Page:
Long Island Water Quality

What Is Nitrogen Pollution?

Water Questions What is nitrogen pollution?

Growing Awry

Nitrogen makes plants grow. But too much of a good thing is a bad thing. When too much nitrogen flows to our bays, fast-growing plants out-compete and kill slower-growing beneficial plants. Decaying plants use up oxygen, which kills fish and other marine life. Algae blooms such as brown tide, rust tide, and the macro-algae called Ulva, (AKA Sea lettuce) are examples we now see around Long Island.

Poisonous for People and Wildlife

The red tide algae Alexandrium produces a powerful neurotoxin that accumulates in filter feeding shellfish that can poison the people or wildlife that eat them. Toxic algae are increasingly occurring in Long Island’s bays and harbors.

More costly water quality sampling and enforcement by government to open and close shellfishing areas is becoming the norm. But wildlife can’t read the no-shellfishing signs and the results can be devastating.

In Long Island, nitrogen pollution from outdated septic systems has resulted in algae blooms and rust tides.
Nitrogen Pollution In Long Island, nitrogen pollution from outdated septic systems has resulted in algae blooms and rust tides. © USCG

Unsafe for Contact

Long Island’s ponds and lakes also suffer from nitrogen pollution. In addition to fueling infestations of invasive plants, such as cabomba, high nitrogen levels are also increasing the growth and toxicity of killer blue-green algae. Blue-green algae are toxic to fish, wildlife, livestock, pets, and people. In 2015 Suffolk County issued 'no contact' advisories for 14 lakes and ponds due to this threat.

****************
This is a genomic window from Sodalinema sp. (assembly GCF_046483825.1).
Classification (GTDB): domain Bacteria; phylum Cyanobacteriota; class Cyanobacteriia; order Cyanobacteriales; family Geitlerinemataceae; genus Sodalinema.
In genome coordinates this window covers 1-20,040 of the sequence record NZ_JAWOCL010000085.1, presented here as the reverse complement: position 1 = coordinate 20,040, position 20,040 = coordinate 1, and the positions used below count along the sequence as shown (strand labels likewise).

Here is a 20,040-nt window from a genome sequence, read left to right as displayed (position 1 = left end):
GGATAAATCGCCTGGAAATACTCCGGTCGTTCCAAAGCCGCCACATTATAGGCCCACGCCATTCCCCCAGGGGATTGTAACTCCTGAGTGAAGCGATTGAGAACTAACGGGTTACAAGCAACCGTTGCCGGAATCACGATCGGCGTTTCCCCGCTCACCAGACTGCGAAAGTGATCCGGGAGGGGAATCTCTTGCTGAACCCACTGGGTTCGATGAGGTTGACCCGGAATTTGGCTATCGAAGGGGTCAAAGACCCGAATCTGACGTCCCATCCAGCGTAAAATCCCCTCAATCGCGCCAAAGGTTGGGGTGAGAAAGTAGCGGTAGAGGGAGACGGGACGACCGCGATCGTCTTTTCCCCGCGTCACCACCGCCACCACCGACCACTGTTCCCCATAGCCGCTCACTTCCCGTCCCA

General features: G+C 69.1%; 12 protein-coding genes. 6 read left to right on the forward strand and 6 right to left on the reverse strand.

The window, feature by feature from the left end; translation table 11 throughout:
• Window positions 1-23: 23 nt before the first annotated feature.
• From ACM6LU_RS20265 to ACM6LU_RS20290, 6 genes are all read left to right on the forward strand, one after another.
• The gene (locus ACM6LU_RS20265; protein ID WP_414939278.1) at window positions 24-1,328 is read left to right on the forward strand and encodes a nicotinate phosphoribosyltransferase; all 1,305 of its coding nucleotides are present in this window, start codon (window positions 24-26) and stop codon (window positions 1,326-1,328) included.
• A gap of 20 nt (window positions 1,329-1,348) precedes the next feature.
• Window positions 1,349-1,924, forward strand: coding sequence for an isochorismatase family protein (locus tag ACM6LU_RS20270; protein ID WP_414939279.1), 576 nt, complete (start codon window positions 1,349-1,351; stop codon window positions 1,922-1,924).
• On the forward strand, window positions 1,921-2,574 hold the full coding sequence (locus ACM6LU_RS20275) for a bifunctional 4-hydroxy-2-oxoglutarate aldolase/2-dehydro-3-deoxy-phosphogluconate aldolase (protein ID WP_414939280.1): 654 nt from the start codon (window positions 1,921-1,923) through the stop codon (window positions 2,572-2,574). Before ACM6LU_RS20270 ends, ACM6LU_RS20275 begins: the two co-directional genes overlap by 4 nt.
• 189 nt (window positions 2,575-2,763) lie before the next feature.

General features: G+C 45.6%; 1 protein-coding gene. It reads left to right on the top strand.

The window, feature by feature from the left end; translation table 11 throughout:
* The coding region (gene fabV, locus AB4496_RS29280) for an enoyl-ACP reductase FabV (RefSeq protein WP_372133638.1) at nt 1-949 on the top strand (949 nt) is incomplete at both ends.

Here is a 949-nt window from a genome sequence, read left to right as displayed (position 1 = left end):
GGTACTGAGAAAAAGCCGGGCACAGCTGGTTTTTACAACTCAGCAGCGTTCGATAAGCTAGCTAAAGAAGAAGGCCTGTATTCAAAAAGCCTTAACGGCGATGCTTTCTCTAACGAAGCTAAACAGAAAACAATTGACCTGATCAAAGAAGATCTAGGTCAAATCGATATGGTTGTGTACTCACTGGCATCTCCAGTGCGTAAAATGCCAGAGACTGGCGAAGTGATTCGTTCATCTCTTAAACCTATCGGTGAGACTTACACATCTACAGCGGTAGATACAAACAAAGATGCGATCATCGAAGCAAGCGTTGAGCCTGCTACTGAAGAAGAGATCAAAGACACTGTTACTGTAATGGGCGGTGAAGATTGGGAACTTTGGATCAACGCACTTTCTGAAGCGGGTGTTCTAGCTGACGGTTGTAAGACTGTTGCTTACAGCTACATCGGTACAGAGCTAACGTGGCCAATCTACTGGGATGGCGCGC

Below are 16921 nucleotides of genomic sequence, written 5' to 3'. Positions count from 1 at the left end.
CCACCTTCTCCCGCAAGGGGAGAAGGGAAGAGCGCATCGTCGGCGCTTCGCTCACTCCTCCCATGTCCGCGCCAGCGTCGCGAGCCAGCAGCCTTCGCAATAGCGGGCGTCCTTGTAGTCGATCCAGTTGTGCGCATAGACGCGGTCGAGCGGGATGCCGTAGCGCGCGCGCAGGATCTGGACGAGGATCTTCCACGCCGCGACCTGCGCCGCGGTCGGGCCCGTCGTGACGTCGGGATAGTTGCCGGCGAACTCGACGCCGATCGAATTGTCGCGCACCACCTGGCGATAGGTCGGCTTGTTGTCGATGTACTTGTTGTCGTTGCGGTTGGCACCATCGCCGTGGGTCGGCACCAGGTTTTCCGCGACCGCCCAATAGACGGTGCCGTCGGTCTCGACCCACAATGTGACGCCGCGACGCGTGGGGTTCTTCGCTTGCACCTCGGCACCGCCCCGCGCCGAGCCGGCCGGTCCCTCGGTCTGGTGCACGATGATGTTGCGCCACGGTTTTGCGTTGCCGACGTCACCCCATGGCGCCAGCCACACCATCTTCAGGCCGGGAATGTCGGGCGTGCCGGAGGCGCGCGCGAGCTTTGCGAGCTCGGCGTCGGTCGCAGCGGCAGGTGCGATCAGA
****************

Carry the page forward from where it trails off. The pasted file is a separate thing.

Explore Local Stories About Water Quality

We're Oyster Farmers
An oyster farm with 1 million oysters can filter 50 million gallons of water per day, making them a critical piece in protecting Long Island's water quality from nitrogen pollution
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Jim's Solution
A Freeport junkman Jim Ruocco has witnessed what happens when 50 million gallons per day of minimally treated sewage effluent are discharged into a poorly flushed estuary.
Answers & Solutions
As a fishermen and scientist, Carl LoBue ponders what our successors will think about the decisions we make today, and how those decisions will impact the island’s fishing future.
Shelter Island
See how Long Island’s smallest township is a microcosm of the region-wide water quality problem.
On Display
When the new Great South Bay inlet created by superstorm Sandy opened up, it formed an 8-mile undeveloped stretch of Fire Island called the Otis Pike High Dunes Wilderness Area.
It's Imperative
Mastic Beach
Mayor Maura Sperry talks about how water quality affects one of Long Island’s most flood-prone communities.
Something Lost
George Remmer, commercial fisherman, restaurant owner, and college professor, laments the changes he has seen around Great River, Grand Canal and Great South Bay.
Collapse of a Legacy
North Sea
Howard Pickerel has hand-built 600 boats in his backyard. Pickerel boats were at one time the backbone of Long Island’s shellfishing industry.
A New Perspective
Evelyn O'Doherty is a year-round stand-up paddleboard racer, paddler, surfer and yoga teacher who lives in East Hampton.
On Georgica Pond
Even Long Island’s most bucolic communities are not immune to the effects of nitrogen pollution.
A Chef's Connection
Forty years ago Bruce Bollman had a vision that Long Island’s North Fork would become a destination calling for gourmet artisanal eateries.